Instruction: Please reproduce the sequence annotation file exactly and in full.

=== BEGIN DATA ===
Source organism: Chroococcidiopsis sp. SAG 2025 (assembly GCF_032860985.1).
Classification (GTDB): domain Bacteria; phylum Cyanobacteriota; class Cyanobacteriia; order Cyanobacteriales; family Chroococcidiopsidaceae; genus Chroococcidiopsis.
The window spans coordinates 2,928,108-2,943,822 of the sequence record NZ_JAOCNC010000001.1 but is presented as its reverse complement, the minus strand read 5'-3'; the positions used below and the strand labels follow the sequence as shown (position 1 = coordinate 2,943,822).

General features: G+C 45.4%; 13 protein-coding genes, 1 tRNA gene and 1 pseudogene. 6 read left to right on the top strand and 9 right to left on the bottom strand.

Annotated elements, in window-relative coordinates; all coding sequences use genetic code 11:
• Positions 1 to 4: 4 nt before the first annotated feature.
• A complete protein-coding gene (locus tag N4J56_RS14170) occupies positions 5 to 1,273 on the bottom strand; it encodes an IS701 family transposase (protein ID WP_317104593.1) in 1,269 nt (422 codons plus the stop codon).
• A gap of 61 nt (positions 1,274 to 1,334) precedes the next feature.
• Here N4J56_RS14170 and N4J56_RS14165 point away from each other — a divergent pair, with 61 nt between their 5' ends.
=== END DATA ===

Source organism: Chroococcidiopsis sp. SAG 2025 (assembly GCF_032860985.1).
Classification (GTDB): domain Bacteria; phylum Cyanobacteriota; class Cyanobacteriia; order Cyanobacteriales; family Chroococcidiopsidaceae; genus Chroococcidiopsis.
The window spans coordinates 2,928,108-2,943,822 of the sequence record NZ_JAOCNC010000001.1 but is presented as its reverse complement, the minus strand read 5'-3'; the positions used below and the strand labels follow the sequence as shown (position 1 = coordinate 2,943,822).

General features: G+C 45.4%; 13 protein-coding genes, 1 tRNA gene and 1 pseudogene. 6 read left to right on the top strand and 9 right to left on the bottom strand.

Annotated elements, in window-relative coordinates; all coding sequences use genetic code 11:
• Positions 1 to 4: 4 nt before the first annotated feature.
• A complete protein-coding gene (locus tag N4J56_RS14170) occupies positions 5 to 1,273 on the bottom strand; it encodes an IS701 family transposase (protein ID WP_317104593.1) in 1,269 nt (422 codons plus the stop codon).
• A gap of 61 nt (positions 1,274 to 1,334) precedes the next feature.
• Here N4J56_RS14170 and N4J56_RS14165 point away from each other — a divergent pair, with 61 nt between their 5' ends.